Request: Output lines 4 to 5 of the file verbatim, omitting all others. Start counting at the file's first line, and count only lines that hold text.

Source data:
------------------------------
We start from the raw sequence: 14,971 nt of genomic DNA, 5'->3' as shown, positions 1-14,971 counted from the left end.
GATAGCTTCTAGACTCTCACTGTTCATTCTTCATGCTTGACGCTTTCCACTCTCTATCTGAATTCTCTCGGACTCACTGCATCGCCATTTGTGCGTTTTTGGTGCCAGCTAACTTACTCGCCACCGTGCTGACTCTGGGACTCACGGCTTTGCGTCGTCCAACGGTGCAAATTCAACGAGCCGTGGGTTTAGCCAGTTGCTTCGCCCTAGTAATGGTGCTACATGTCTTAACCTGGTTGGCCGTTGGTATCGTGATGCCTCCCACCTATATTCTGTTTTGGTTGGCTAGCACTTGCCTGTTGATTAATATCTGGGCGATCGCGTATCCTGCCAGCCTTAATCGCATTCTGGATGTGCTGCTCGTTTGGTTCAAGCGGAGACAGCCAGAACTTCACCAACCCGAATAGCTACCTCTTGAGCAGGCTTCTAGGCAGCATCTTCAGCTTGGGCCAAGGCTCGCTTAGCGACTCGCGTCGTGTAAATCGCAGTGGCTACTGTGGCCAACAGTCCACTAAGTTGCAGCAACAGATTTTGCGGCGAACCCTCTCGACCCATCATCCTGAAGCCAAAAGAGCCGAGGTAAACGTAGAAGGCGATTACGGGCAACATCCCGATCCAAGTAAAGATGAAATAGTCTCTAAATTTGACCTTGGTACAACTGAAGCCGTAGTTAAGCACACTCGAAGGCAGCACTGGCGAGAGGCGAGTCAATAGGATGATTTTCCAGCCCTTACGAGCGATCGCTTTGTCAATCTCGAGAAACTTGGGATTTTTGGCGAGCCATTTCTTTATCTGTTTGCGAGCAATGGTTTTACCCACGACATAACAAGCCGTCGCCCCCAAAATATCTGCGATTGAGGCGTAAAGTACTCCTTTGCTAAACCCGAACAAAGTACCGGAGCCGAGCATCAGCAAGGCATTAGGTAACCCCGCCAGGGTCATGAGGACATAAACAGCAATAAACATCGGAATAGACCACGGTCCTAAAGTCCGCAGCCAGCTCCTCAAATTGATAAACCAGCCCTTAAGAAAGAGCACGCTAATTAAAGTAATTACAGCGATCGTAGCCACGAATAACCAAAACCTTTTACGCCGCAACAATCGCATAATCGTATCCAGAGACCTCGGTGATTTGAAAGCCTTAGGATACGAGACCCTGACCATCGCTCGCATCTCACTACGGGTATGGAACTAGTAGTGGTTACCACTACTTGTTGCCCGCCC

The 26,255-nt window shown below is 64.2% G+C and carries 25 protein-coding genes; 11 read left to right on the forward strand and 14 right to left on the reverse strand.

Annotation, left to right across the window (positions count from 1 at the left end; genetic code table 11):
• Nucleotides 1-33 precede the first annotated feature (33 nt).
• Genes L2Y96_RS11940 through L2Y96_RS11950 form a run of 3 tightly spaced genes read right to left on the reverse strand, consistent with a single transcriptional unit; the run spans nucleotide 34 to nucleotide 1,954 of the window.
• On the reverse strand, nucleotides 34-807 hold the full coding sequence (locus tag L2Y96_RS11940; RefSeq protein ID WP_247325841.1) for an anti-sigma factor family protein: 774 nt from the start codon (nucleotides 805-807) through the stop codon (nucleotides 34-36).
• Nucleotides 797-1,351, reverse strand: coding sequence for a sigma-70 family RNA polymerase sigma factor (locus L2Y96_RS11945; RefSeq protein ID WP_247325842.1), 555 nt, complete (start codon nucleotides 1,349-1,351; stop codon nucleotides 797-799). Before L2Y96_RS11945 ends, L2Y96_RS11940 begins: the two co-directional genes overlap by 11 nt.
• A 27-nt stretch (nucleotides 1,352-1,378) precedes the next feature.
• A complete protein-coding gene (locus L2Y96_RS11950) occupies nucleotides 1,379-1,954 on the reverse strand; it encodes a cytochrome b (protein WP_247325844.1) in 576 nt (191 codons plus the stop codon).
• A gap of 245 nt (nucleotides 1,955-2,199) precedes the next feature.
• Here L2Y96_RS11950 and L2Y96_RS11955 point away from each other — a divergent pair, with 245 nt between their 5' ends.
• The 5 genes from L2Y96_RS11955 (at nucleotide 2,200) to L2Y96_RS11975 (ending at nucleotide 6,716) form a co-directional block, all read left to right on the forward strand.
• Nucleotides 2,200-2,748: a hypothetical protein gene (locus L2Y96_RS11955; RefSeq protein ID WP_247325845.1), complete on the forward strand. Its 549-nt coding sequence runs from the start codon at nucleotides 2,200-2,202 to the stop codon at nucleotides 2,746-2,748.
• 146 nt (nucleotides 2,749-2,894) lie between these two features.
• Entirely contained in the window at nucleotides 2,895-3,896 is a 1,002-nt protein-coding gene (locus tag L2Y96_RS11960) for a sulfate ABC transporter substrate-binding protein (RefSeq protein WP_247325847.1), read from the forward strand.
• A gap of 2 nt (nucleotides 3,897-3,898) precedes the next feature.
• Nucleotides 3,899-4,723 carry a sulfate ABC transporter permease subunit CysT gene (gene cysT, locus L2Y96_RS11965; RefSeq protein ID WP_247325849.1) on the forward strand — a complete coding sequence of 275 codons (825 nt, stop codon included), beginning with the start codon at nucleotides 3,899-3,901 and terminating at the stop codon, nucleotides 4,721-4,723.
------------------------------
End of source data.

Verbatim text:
Annotation, left to right across the window (positions count from 1 at the left end; genetic code table 11):
• Nucleotides 1-33 precede the first annotated feature (33 nt).